Borane-Pyridine1

[110-51-0]  · C5H8BN  · Borane-Pyridine  · (MW 92.93)

(mild reducing agent with greater hydrolytic stability than NaBH4 in protic solvents and higher solubility in aprotic organic solvents; in solution with a weak organic acid or complexed with Lewis acids it is useful for reductive aminations, reduction of carbonyls, heterocycles, tosylhydrazones, and oximes; in strong acid it converts aldehydes to symmetrical ethers; weak hydroborating agent)

Physical Data: mp 10-11 °C; bp (dec).

Solubility: very sol methanol, THF, toluene, dichloromethane; sol water, diethyl ether; insol hexane.1

Form Supplied in: viscous liquid.

Handling, Storage, and Precautions: hydrolytically stable in neutral aqueous solution. Excess reagent may be decomposed with dilute HCl.1 Use in a fume hood.

Reductive Amination.

Borane-pyridine in neutral or acidic solution is an inexpensive and less toxic alternative to Sodium Cyanoborohydride for the reductive amination of aldehydes and ketones.2 Side products in reductive aminations of aldehydes, related to the presence of cyanide in cyanoborohydride, may be avoided using borane-pyridine in ethanol.3 Borane-pyridine in acetic acid/toluene affords higher yields and product quality compared to Sodium Borohydride in the 3-aminofluoranthene tagging of aliphatic ketones and aldehydes.4 Due to its solubility in aqueous solvent, borane-pyridine is the reagent of choice for the reductive methylation of proteins with formaldehyde5 and is useful for the immobilization of proteins on oxidized agarose beads in neutral aqueous media.6

Carbonyl Reductions.

Borane-pyridine is less reactive than borane complexes of primary and secondary amines and in aprotic solvents generally affords lower stereo- and chemoselectivity.1,7a,7b However, reduction rates are accelerated by weak organic acids. For example, the chemoselective reduction of the 2-oxo moiety of 2,5-diketogluconic acid in aqueous solution at 0 °C affords a 92:8 mixture of 2-ketogulonic to 2-ketogluconic acids in 79% yield.7c Polymers of 2- and 4-vinylpyridine-borane complexed with Boron Trifluoride Etherate, or uncomplexed in acetic acid solution, exhibit enhanced reactivity and chemoselectivity in the reduction of aliphatic and aromatic ketones, enones, and aldehydes.8,9

Carbonyl Deoxygenation.

Borane-pyridine is effective for the reduction of tosylhydrazones of aryl carbonyl derivatives, affording the corresponding tosylhydrazines in 91-98% yields.10a This is a key feature in a procedure for the deoxygenation of aromatic ketone tosylhydrazones without the intermediate mercuration stage required for metal hydride reduction.10b

Other Functional Group Reductions.

Borane-pyridine in acetic acid reduces quinoline and indole at rt to 1,2,3,4-tetrahydroquinoline and indoline in 71 and 86% yields, respectively.1 The indole rings of protein tryptophan residues are reduced under these conditions.5 In ethanol/10% HCl solution, borane-pyridine converts aromatic and aliphatic oximes to hydroxylamines in the presence of ester, nitrile, nitro, amide and halide moieties.11a Its solubility in water facilitates the reduction of phosphorylacetaldehyde oximes to phosphorylhydroxylamines.11b Borane-pyridine in TFA reduces aliphatic and aromatic aldehydes to symmetric ethers in 55-87% yields. The reduction of aldehydes in alcohol produces unsymmetrical ethers. Aryl ketones are reduced directly to arenes, while dialkyl ketones are reduced to the corresponding alcohols.12a,12b Benzyl heptyl sulfide was obtained in 73% yield by the reduction of benzaldehyde with borane-pyridine/Aluminum Chloride in the presence of 1-heptanethiol in dichloromethane.12c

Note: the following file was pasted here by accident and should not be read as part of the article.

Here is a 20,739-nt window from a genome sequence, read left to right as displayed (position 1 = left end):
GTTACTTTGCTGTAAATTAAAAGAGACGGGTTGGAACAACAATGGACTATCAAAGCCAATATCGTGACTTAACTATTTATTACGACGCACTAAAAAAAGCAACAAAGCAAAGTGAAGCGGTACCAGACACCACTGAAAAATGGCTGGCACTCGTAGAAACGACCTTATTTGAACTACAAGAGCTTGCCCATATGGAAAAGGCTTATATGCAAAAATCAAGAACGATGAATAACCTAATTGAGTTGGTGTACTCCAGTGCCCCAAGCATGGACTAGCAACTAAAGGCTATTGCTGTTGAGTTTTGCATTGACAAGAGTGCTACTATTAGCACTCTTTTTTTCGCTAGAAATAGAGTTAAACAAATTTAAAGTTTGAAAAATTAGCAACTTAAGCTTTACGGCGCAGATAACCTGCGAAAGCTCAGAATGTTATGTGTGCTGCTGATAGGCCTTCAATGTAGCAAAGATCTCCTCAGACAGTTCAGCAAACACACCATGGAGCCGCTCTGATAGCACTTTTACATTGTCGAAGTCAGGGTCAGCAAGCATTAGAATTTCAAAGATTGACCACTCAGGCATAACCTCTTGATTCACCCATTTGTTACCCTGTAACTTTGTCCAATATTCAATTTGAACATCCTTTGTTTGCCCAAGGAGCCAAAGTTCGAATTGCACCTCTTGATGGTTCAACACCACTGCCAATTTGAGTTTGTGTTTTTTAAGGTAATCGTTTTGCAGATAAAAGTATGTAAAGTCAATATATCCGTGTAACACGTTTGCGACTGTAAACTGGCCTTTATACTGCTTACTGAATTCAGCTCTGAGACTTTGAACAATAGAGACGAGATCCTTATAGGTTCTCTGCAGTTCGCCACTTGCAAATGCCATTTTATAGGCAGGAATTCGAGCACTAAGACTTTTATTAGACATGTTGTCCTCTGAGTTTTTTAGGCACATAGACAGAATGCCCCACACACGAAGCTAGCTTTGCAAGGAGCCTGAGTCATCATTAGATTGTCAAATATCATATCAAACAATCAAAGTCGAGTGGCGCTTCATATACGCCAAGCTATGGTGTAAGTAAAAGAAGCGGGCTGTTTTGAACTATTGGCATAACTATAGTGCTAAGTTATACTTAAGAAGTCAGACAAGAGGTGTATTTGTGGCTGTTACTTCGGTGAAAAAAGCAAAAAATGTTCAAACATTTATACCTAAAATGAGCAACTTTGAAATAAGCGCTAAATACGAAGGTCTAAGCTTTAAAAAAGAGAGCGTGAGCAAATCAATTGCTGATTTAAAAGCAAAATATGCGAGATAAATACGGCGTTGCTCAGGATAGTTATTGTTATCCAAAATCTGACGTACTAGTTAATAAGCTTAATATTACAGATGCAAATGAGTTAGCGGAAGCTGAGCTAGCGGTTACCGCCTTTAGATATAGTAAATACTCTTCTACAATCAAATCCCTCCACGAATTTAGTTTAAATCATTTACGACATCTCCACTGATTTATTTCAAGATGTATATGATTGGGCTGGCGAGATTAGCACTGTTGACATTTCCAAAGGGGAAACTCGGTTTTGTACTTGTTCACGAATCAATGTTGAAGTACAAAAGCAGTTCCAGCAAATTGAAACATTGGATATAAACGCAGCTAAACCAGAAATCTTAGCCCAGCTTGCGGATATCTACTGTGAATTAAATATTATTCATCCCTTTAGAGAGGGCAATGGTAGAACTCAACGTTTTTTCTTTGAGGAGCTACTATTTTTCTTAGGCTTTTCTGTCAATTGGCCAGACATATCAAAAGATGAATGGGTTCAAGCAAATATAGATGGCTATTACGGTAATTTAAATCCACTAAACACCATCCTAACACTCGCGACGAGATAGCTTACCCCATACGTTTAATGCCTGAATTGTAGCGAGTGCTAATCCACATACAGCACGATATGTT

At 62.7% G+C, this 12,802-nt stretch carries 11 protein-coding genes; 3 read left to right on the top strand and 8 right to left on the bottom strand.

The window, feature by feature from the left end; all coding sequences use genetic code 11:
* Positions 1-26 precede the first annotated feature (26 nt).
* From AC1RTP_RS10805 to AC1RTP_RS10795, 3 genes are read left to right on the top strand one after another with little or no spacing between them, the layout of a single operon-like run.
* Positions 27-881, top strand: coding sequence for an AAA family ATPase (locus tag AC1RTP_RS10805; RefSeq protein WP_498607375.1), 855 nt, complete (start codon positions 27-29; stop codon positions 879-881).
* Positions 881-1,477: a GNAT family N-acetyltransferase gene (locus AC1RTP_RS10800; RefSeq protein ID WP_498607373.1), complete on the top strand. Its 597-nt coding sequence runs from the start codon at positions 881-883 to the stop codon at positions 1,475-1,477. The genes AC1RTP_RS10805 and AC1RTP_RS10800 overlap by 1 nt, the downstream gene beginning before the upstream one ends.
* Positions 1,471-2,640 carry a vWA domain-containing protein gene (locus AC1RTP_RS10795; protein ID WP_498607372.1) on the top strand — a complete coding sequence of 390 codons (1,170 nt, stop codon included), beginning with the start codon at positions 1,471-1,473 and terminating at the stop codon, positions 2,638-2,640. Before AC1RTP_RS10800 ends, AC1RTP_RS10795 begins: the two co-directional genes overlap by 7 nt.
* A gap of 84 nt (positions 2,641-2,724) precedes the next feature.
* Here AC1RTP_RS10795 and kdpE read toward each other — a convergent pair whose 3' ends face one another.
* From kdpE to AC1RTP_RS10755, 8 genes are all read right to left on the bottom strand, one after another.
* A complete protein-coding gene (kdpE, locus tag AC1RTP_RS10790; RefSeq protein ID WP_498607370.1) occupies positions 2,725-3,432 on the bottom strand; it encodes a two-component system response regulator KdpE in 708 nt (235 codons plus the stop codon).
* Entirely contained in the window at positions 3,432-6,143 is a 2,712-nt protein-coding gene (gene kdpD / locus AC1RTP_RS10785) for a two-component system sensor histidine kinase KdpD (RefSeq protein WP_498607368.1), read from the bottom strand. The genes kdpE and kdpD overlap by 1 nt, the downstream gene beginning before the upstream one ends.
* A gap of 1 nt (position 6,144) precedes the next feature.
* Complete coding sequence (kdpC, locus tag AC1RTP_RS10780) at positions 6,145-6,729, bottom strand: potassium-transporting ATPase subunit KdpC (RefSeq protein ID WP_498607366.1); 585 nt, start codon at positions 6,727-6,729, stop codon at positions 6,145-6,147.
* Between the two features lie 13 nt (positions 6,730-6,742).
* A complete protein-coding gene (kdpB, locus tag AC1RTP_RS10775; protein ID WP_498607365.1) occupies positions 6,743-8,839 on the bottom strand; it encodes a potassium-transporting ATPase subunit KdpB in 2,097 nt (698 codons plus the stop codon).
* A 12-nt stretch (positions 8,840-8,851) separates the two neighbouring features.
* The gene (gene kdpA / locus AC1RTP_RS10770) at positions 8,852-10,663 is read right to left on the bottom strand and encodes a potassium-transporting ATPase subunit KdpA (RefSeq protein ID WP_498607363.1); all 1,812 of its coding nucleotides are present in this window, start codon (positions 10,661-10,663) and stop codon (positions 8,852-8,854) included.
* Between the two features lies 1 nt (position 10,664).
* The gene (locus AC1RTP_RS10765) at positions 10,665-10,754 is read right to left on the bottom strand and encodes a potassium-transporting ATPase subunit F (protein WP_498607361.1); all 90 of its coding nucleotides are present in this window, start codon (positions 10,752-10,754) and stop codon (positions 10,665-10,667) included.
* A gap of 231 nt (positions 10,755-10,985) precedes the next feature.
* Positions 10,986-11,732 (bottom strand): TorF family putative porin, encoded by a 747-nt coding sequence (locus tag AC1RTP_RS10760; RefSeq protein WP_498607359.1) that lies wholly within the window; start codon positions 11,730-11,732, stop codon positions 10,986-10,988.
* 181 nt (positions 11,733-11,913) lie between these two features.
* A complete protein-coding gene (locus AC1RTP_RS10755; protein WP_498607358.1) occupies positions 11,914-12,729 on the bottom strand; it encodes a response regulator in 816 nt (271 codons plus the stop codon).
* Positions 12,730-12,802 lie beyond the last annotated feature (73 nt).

Borane-pyridine has also been used as a weak hydroborating agent, for the reductive hydrogenolysis of aryl halide and the reduction of ozonides.1


1. Hutchins, R. O.; Learn, K.; Nazer, B.; Pytlewski, D.; Pelter, A. OPP 1984, 16, 335.
2. Pelter, A.; Rosser, R. M.; Mills, S. JCS(P1) 1984, 717.
3. Moormann, A. E. SC 1993, 23, 789.
4. Mann, B.; Grayeski, M. L. J. Chromatogr. 1987, 386, 149.
5. Wong, W. S. D.; Osuga, D. T.; Feeney, R. E. Anal. Biochem. 1984, 139, 58.
6. Stults, N. L.; Asta, L. M.; Lee, Y.-C. Anal. Biochem. 1989, 180, 114.
7. (a) Andrews, G. C.; Crawford, T. C. TL 1980, 21, 693. (b) Andrews, G. C. TL 1980, 21, 697. (c) Andrews, G. C. U. S. Patent 4 212 988, 1980.
8. (a) Babler, J. H.; Sarussi, S. J. JOC 1983, 48, 4416. (b) Menger, F. M.; Shinozaki, H.; Lee, H.-C. JACS 1980, 45, 2724.
9. Domb, A.; Avny, Y. J. Macromol. Sci.-Chem. 1985, A22, 183.
10. Kikugawa, Y.; Kawase, M. SC 1979, 9, 49. (b) Rosini, G.; Medici, A. S 1976, 530.
11. (a) Kikugawa, Y.; Kawase, M. CL 1977, 1279. (b) Liorber, B. G.; Pavlov, V. A.; Hamatova, Z. M. ZOB 1989, 59, 2634.
12. (a) Kikugawa, Y. CL 1979, 415. (b) Kikugawa, Y.; Ogawa, Y. CPB 1979, 27, 2405. (c) Kikugawa, Y. Jpn. Patent 5 918 453, 1984.

Glenn C. Andrews

Pfizer Central Research, Groton, CT, USA



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